It’s a Free Gift! Glory!

As I was sitting on the throne earlier today perusing my copy of “Uncle John’s Triumphant 20th Anniversary Bathroom Reader”, I came across this glorious quote:

“There is no more expensive thing than a free gift.” – Michel de Montaigne

As I read that glorious quote, it struck me how true it is when applied to Christianity. Christians love to go on about how salvation is a “free gift” from God. They won’t shut up about it any more than they will about how Christianity allegedly isn’t a religion, but a personal relationship with Jesus.

Assuming for the sake of argument that the Christian God is real and that he is the one true God and that the Bible is his word and is trustworthy (yeah, I know, a highly debatable and extremely improbable proposition given the complete lack of evidence for the existence of God and the many serious problems with the Bible), what does it cost us to believe in and accept God’s free gift of salvation? The short answer is, “EVERYTHING!”


Let’s say that you hear the Gospel message and believe it and you submit to God’s Plan of Salvation (which is” extremely complex, btw) and go through the process of accepting Jesus as your Lord and Savior, then what is your salvation going to cost you after the emotional “honeymoon” high of your religious conversion wears off?

Being a Christian is very much like being a drug addict. When you first try a new addictive recreational drug, every time you use it you get a great high and feel fantastic, which keeps you coming back for more. But soon, addiction sets in and using the drug starts becoming an obsession and a need rather than a fun diversion. Everything but getting your next fix begins to fade in importance – job, family, friends, hobbies, etc. – until nothing is left except using the drug and doing whatever is necessary to get your next fix. Drug addiction is a tragedy that frequently robs its victims of everything that had value to them from their jobs and families to their possessions, and then it all too frequently takes their lives as well. In the same way, involvement in Christianity starts out with some wonderful emotional highs that feel fantastic, but then it slowly but surely robs you of everything that makes you valuable and unique as a human being – your mind, your will, and your emotions.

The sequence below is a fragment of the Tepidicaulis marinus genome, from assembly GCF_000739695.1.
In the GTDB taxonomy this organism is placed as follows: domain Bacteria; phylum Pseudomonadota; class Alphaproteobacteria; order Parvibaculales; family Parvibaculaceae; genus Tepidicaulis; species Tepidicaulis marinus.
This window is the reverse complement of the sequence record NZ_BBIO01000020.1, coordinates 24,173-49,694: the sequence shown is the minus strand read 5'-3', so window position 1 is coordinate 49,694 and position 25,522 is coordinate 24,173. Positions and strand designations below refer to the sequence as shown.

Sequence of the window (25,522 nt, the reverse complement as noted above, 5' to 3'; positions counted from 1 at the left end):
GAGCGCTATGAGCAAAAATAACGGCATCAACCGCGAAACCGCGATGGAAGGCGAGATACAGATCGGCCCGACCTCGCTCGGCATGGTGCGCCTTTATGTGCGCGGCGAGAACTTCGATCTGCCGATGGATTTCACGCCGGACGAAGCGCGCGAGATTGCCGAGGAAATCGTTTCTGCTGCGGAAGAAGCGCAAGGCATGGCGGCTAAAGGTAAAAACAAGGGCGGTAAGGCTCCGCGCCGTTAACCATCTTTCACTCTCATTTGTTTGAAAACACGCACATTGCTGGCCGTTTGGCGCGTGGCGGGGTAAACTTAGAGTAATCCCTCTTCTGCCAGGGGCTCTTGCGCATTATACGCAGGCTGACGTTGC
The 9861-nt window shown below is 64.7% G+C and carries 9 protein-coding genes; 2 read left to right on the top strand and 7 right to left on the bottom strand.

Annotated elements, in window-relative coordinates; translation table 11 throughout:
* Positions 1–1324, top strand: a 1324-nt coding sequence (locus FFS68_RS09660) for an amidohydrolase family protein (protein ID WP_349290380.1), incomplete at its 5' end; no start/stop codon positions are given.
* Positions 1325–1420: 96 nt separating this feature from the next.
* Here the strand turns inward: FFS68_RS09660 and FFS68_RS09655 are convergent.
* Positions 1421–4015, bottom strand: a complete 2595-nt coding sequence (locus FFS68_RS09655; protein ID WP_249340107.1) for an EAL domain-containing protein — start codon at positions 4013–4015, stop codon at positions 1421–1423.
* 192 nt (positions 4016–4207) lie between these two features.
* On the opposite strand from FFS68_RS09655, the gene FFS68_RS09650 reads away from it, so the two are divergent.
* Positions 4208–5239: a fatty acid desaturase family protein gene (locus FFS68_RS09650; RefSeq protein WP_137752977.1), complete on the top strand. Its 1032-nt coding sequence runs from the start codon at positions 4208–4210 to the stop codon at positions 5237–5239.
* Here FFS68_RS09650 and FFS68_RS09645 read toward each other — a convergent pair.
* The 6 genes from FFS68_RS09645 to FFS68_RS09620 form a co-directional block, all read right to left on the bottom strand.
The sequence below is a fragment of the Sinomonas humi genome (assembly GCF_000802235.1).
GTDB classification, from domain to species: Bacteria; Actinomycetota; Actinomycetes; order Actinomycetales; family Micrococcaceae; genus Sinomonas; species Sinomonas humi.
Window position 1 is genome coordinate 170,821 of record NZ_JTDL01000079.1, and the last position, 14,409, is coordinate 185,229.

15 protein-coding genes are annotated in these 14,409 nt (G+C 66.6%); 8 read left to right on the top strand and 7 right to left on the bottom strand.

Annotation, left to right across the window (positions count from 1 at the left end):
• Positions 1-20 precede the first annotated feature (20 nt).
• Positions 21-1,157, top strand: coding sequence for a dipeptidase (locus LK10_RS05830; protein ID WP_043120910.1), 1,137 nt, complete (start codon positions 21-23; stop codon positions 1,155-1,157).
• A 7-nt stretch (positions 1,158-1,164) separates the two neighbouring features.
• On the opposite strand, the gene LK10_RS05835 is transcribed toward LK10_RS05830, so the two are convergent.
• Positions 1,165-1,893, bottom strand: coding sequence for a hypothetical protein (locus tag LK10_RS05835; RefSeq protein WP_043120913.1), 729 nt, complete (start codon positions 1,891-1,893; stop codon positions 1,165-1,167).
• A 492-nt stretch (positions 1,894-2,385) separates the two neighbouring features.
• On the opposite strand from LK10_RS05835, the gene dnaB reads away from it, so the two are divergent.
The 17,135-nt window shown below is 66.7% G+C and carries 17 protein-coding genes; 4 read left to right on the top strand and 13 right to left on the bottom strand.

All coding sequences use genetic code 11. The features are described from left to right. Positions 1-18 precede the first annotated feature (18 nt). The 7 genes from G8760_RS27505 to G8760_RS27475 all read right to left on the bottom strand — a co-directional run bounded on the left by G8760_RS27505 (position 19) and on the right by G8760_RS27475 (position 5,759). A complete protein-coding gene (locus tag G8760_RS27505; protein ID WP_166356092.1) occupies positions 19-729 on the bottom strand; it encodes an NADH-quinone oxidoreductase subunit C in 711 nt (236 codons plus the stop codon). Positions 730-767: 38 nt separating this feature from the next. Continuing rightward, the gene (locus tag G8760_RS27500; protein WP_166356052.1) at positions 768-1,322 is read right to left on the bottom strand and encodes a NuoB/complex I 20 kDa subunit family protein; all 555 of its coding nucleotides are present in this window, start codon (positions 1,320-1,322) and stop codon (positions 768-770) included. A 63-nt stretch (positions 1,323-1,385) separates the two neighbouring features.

So he (Jesus) answered and said, “ ‘You shall love the LORD your God with all your heart, with all your soul, with all your strength, and with all your mind,’ and  ‘your neighbor as yourself.


According to Jesus, one of the things we should love God fully with is our minds. But what happens to the mind as a result of religious conversion? It is put in neutral! People don’t convert to Christianity – or any other religion – based on a reasoned, carefully thought-out assessment of the available facts and evidence that exists in favor of or in opposition to a set of religious beliefs. Religious conversions typically take place in an emotionally charged atmosphere after a sermon laced heavily with fear, guilt, and shame (the three things religion thrives on, besides ignorance) has been preached.

Religious conversions generally only occur after the victims have been subjected to substantial amounts of emotional manipulation, and in some cases, abuse. Christians are taught to view their own instincts and “worldly” knowledge (such as the latest scientific findings) with suspicion. Intellectualism is frowned upon and ignorance (scientific and otherwise) is proudly hailed as a virtue. Christians are taught that fear of the Lord is the beginning of wisdom (Proverbs 9:10) and that they should trust in the Lord and lean not on their own understanding (Proverbs 3:5), and things just go downhill from there. Trusting in Jesus may sound great, but what about trust and belief in oneself? The self is subordinate to “God’s will” in Christian teaching… Christians coming out of the cult after years of brainwashing and indoctrination frequently don’t know themselves or how to trust and believe in themselves.

“Our Father in heaven,
hallowed be your name,
your kingdom come,
your will be done,
on earth as it is in heaven.”

In Christianity, the individual will is subordinate to the will of God. Millions of Christians pray daily for God’s will to be done in their lives. But what about their own will? What about the individual’s right to make their own decisions about their own lives? That doesn’t concern devout Christians because they have been taught that they are not their own, that they have been bought with a price, that being the Blood of Jesus. (1 Cor. 6:19-20). Christians are taught in Romans 12:1-2 to offer their bodies as a living sacrifice and to renew their minds and not be conformed to the world. And what about Galatians 2:20:

“I have been crucified with Christ and I no longer live, but Christ lives in me. The life I now live in the body, I live by faith in the Son of God, who loved me and gave himself for me.”

A committed Christian will have no concern for their own will and they will constantly be trying to figure out what God’s will is, which is a very unhealthy state of affairs since God is nonexistent and is therefore silent. Christians coming out of the cult frequently have issues trusting themselves and making their own decisions about their own lives.